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To the Stars and Beyond

To the Stars and Beyond

Laura Dachenbach

Just walking in the doors is breathtaking. A 60-foot diameter white dome, illuminated by a wash of blue lights, arcs over a 200-seat theater. Echoless acoustics add to the surreal environment—I look up at a blank canvas of possibilities.

On this canvas, using a Digistar 5 fulldome system, COSI’s renovated planetarium, which reopened on Nov. 22, will take guests not just to the stars, but anywhere the imagination can go as well. Kate Storm, Ty Owen, and Caitlin Yahr, the COSI team that will manage the planetarium, gave me a short preview of what guests will experience in the new facility, now the largest in Ohio.

The new planetarium system uses two overlapping projectors to display digital images across the dome, Storm said. In addition to projecting stellar phenomena, the system is equally capable of displaying anything from live newsfeeds to the workings of the human body to an ocean ecosystem with the same state-of-the art visuals. Even 3-D research models or video games can be imported into what is currently the ultimate digital platform. “We finally have the technology to match our imaginations,” Yahr said.

COSI’s original planetarium at its former location at 280 E Broad St., which featured a Spitz model starball, was replaced when the museum moved to its current location. The facility closed for financial reasons after only five years of operation and has remained closed for a decade. Meanwhile, a capital campaign was launched to fund the planetarium’s improvements and reopening, which now happily coincides with COSI’s 50th anniversary.

“We’re so excited to be reopening and to be able to bring this back to Central Ohio,” Storm said, adding that community support has been an essential ingredient in the reopening. “We’ve missed it. They’ve missed it. So we really always wanted to bring it back.”

I walk with the team upstairs to the back of the theater toward the main controls. Owen sits down in front of several computer screens, a streamlined version of planetarium consoles of the past cluttered by a collection of knobs, switches, dials, and dimmers. With a few mouse clicks, he quickly brings up a featureless blue sky with a pale sun and begins speeding up time toward nightfall. A brilliant night sky appears, a faint arm of the Milky Way arching gracefully through the center. Owen explains that, unlike mechanical starball systems that limited stellar viewing to an earthbound perspective, COSI’s digital system allows us to travel anywhere the skies have been mapped.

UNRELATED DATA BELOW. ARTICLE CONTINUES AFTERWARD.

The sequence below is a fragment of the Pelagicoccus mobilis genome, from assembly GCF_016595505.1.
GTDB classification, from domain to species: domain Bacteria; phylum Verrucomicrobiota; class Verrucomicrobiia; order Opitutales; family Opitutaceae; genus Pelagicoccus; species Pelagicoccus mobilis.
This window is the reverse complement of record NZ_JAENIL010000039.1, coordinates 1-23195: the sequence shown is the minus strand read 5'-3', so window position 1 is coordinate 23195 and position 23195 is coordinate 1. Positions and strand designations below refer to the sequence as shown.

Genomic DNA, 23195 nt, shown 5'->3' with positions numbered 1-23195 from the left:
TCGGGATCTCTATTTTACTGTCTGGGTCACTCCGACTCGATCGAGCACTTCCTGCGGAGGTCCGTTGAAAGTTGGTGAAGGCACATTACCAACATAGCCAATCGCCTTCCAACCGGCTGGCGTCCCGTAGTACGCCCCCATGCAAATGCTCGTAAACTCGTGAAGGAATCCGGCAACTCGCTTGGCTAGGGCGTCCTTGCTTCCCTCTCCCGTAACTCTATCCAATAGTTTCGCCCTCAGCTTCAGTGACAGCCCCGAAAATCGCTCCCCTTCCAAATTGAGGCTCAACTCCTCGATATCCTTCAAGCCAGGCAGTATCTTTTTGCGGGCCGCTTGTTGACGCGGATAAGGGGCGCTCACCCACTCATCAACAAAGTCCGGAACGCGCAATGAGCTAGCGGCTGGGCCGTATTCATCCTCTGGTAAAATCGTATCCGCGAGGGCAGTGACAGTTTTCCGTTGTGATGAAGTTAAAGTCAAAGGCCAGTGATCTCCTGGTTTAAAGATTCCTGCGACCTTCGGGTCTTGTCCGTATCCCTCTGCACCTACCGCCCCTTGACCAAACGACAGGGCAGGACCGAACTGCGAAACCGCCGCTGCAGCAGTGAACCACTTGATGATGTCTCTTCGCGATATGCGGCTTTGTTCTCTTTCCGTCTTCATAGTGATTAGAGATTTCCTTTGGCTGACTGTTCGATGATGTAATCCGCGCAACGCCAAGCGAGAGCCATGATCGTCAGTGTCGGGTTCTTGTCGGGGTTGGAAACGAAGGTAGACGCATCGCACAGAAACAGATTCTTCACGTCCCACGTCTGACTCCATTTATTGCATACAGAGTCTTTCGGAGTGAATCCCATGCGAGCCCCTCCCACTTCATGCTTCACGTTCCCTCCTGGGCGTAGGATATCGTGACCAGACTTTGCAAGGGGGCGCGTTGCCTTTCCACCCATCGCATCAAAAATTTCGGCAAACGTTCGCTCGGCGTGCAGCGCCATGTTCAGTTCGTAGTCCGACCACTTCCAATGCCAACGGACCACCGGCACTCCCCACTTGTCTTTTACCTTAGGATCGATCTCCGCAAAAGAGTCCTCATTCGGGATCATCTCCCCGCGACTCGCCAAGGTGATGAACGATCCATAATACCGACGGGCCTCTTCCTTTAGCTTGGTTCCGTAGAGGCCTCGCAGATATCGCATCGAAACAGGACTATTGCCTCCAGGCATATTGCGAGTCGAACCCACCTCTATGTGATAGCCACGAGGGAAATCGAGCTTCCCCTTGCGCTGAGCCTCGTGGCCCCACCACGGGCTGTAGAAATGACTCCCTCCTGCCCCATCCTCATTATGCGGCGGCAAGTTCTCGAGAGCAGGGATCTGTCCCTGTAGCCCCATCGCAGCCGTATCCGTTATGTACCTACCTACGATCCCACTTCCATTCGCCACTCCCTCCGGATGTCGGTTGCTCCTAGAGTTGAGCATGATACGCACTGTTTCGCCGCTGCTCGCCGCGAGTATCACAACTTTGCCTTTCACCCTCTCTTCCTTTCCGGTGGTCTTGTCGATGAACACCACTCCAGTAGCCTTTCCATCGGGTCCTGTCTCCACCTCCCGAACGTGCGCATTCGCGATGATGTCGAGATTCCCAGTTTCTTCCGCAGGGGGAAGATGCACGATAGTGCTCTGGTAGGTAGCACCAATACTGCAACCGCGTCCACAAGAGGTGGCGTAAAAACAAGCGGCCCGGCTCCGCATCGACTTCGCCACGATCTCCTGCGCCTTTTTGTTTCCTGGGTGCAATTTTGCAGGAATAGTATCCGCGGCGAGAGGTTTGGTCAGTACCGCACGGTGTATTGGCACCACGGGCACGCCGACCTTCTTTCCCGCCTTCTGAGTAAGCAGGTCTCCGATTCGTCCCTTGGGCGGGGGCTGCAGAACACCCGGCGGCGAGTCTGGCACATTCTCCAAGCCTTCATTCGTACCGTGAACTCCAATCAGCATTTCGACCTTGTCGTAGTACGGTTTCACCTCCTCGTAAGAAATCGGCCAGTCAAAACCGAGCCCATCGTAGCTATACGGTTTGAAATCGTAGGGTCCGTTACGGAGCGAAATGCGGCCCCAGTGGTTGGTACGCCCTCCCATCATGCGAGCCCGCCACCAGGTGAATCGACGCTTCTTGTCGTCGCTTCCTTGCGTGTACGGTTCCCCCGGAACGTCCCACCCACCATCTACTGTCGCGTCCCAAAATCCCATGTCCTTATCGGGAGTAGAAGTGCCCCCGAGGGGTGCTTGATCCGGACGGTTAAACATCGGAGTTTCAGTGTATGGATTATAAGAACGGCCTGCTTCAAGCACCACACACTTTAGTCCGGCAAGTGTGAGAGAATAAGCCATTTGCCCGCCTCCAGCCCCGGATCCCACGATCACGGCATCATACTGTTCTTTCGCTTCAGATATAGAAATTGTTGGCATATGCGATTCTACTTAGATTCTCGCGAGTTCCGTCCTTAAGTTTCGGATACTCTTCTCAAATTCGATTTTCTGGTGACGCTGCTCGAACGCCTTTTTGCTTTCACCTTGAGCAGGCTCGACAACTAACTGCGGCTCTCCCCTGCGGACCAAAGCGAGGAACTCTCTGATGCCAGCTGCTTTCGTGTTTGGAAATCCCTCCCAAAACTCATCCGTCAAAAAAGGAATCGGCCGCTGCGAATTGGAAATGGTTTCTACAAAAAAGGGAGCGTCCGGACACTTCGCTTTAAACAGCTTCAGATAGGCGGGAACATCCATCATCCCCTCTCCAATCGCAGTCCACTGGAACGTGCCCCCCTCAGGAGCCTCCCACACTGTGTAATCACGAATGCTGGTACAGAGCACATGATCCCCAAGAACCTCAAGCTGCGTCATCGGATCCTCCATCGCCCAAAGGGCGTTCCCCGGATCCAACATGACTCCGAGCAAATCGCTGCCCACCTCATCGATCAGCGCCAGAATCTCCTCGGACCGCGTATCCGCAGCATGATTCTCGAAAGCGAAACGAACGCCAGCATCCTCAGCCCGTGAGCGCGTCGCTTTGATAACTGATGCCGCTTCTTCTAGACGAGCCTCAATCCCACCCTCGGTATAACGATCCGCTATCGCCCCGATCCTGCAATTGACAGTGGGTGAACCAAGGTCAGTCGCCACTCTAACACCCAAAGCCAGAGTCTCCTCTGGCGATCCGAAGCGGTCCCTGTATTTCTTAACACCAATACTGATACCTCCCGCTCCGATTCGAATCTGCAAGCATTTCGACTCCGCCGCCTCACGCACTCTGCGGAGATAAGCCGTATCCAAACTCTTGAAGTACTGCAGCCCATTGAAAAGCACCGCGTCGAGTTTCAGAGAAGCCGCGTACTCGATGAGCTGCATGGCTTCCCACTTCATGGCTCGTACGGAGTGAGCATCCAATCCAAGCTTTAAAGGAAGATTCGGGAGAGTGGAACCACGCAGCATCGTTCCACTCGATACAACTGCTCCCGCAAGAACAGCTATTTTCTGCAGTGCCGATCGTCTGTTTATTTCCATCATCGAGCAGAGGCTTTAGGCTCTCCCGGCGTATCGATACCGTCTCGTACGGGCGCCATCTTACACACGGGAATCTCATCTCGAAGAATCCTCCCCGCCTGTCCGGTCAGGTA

“So where do you want to go?” he asks.

I choose the Orion Nebula, located near the belt of Orion in the constellation of Orion the hunter.

And we’re off. Stars begin shooting toward me until a small patch of fuzzy light materializes near the center of the dome. Growing larger, it gradually fills the space, enveloping the dome with a translucent misty color, the wispy clouds of dust that eventually congeal and form new stars.

The earliest planetariums, such as COSI’s original planetarium, riffed off the space race and moon landings, preparing the public to become excited to go to the moon and beyond. However, COSI’s revamped planetarium is more reflective of contemporary space exploration through machines and probes, giving a cutting-edge set of tools to the next generation of space explorers.

Owen holds up a tablet—a miniature version of the console computer screen. The tablets allow the presenters to step out from behind the computers and operate the projectors from anywhere in the theater. But in keeping with COSI’s “hands-on” museum philosophy, presenters will also use the tablets to encourage guest interaction with the planetarium, putting the learning, literally, in their hands.

“We finally have the technology to match our imaginations.”

“It is such an immersive space that it’s a very cool way to learn about content,” Storm said. But it’s also helping people understand how to connect with technology. To be able to make technology accessible is kind of a secondary goal here.”

The team invites me to sit back and watch a multimedia presentation on black holes. Storm advises me to look down at the floor if the sense of motion becomes too overwhelming. I quickly understand. With a nearly surround picture, surround sound, and sub kickers in the chairs, the multimedia experience rapidly becomes multisensory. Nebulae swirl. Black holes chew up galaxies. Neil de Grasse Tyson and Morgan Freeman pop in for commentary throughout the giant outerspace music video.

“That’ll be in your head for a while,” Storm laughed.

While the COSI planetarium is certainly a thrill for the senses, the planetarium team hopes that guests will take away a fundamental awareness of what an amazing place the universe is and how we can understand it.

“Understanding the universe is key to understanding our place in the universe. Every single person on the Earth is made from exploded star bits,” Owen said. “It’s such an amazing and awe-inspiring fact to think of—to ponder your place in the universe.”


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